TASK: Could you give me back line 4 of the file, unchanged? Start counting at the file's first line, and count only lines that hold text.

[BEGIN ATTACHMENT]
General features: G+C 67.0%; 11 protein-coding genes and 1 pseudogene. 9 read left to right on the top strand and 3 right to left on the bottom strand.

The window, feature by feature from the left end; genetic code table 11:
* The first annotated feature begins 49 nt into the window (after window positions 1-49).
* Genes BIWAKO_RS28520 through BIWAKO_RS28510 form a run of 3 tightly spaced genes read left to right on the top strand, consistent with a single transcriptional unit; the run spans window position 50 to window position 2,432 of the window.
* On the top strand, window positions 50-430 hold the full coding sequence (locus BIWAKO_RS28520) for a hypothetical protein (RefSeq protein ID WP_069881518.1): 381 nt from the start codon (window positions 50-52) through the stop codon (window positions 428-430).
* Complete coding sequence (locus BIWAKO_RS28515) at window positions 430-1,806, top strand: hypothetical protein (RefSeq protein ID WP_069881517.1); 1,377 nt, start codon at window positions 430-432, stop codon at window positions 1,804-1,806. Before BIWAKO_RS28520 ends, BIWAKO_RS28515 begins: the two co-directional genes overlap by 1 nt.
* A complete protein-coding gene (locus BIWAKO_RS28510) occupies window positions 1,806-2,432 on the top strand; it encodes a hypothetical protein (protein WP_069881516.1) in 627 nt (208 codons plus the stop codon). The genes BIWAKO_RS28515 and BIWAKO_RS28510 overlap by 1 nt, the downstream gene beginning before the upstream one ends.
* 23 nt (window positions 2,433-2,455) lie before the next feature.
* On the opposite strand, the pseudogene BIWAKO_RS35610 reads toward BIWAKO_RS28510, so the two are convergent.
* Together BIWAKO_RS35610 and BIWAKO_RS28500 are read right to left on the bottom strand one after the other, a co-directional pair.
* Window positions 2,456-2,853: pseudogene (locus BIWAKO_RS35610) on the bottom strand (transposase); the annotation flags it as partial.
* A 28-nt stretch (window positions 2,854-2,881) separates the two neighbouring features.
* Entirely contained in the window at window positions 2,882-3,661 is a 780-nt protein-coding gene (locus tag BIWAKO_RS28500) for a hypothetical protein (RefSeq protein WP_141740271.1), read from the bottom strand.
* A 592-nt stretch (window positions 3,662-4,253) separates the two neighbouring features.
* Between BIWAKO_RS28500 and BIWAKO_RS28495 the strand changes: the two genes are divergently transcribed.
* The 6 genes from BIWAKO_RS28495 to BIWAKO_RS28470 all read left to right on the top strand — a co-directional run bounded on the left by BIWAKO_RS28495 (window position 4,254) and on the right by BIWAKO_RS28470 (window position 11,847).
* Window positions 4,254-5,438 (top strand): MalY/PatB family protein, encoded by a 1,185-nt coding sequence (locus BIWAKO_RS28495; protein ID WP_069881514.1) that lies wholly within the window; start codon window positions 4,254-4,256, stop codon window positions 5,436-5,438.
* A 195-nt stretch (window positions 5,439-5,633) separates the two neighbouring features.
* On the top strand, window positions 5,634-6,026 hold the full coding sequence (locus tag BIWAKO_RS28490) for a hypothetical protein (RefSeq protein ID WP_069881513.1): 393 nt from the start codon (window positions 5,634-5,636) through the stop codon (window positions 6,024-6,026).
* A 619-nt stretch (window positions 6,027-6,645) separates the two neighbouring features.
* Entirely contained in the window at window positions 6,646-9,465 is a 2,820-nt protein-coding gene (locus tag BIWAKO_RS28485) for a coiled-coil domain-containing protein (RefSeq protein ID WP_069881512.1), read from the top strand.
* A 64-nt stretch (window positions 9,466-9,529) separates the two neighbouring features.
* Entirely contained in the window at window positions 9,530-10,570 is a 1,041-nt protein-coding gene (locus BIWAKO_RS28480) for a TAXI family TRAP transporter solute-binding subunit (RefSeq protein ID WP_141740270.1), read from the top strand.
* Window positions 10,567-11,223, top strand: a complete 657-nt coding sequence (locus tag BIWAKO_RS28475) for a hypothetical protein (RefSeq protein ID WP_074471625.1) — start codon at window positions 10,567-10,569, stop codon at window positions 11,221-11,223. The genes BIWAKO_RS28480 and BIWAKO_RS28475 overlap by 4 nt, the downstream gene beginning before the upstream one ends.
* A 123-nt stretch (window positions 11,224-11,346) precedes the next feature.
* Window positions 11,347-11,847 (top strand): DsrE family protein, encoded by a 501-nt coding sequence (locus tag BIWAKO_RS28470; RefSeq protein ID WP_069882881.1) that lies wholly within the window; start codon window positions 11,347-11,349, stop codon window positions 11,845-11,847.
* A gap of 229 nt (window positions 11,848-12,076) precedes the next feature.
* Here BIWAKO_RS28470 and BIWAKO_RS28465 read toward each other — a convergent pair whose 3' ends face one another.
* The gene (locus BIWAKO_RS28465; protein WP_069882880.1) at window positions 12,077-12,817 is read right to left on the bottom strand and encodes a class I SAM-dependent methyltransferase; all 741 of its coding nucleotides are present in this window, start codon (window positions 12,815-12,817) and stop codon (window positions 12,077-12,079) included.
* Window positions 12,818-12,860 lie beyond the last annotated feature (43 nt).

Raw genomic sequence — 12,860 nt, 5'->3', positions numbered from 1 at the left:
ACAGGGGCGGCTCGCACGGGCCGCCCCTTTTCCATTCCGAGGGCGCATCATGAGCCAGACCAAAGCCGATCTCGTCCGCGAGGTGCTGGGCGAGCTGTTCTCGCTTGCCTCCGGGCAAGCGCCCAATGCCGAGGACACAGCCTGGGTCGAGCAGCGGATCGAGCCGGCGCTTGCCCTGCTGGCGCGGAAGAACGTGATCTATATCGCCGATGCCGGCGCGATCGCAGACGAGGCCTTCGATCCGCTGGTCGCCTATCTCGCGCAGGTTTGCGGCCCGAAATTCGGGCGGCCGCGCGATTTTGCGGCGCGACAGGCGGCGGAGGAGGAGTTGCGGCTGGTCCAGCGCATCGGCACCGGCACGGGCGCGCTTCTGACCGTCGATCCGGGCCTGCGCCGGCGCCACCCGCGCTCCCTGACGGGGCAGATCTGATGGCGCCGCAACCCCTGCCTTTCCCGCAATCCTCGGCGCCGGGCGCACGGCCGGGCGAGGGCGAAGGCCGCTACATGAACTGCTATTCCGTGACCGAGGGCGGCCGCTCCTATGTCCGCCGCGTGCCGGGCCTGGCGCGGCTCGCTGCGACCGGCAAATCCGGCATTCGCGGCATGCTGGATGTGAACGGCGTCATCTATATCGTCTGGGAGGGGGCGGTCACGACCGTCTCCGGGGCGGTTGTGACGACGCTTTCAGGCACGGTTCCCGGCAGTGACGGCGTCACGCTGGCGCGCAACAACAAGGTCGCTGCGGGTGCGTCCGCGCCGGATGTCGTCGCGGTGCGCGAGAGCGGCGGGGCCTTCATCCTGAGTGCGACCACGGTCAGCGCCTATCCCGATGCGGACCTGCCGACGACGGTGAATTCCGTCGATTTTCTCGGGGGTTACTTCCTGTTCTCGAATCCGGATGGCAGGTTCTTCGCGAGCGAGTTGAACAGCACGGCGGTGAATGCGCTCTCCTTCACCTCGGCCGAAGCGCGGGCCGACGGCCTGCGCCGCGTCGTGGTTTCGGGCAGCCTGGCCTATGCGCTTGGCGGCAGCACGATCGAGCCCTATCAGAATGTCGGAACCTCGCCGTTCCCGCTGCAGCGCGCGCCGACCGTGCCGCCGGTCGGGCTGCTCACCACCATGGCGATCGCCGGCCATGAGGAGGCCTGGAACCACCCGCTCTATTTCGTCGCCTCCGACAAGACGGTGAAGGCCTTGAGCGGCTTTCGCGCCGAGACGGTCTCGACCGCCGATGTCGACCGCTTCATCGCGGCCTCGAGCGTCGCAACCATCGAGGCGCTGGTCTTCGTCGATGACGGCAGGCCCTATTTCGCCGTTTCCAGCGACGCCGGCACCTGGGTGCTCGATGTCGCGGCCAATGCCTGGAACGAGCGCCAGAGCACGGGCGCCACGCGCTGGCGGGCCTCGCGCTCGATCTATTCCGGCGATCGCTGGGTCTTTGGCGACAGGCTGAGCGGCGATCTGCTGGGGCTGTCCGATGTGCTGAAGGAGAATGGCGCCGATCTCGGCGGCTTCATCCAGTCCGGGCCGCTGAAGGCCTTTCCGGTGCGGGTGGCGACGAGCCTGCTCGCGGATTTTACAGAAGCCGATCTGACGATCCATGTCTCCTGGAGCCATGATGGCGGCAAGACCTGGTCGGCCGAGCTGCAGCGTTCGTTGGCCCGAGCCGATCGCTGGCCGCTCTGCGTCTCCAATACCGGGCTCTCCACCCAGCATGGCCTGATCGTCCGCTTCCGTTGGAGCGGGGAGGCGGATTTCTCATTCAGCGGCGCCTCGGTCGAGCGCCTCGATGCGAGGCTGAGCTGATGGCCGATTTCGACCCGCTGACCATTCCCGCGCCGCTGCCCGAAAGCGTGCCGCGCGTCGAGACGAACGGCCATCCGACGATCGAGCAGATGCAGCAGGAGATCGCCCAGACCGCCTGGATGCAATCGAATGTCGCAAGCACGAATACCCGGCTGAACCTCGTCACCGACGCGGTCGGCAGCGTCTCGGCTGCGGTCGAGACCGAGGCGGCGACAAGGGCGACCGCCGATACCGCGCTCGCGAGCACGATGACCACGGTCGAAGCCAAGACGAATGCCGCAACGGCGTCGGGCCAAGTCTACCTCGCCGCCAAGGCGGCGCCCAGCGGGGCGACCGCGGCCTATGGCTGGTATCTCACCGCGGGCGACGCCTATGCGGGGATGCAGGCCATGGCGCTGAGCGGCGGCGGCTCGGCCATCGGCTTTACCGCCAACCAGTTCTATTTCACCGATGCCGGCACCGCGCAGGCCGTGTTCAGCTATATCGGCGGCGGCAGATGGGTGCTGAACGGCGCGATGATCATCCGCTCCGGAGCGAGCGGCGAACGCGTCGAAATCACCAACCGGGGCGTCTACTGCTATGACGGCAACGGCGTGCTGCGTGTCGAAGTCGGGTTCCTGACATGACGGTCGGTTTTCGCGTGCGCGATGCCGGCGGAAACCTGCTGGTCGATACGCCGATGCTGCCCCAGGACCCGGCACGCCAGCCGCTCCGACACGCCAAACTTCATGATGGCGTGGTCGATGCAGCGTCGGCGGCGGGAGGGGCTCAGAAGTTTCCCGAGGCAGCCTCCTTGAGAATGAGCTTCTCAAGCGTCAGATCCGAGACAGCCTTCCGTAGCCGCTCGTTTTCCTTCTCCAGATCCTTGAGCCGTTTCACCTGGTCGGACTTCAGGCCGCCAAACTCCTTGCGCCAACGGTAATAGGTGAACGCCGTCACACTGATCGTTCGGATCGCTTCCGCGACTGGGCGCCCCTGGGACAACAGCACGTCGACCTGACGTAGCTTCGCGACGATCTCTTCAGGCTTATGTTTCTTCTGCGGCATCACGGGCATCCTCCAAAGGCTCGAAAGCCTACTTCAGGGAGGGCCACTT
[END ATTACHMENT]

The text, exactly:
* Genes BIWAKO_RS28520 through BIWAKO_RS28510 form a run of 3 tightly spaced genes read left to right on the top strand, consistent with a single transcriptional unit; the run spans window position 50 to window position 2,432 of the window.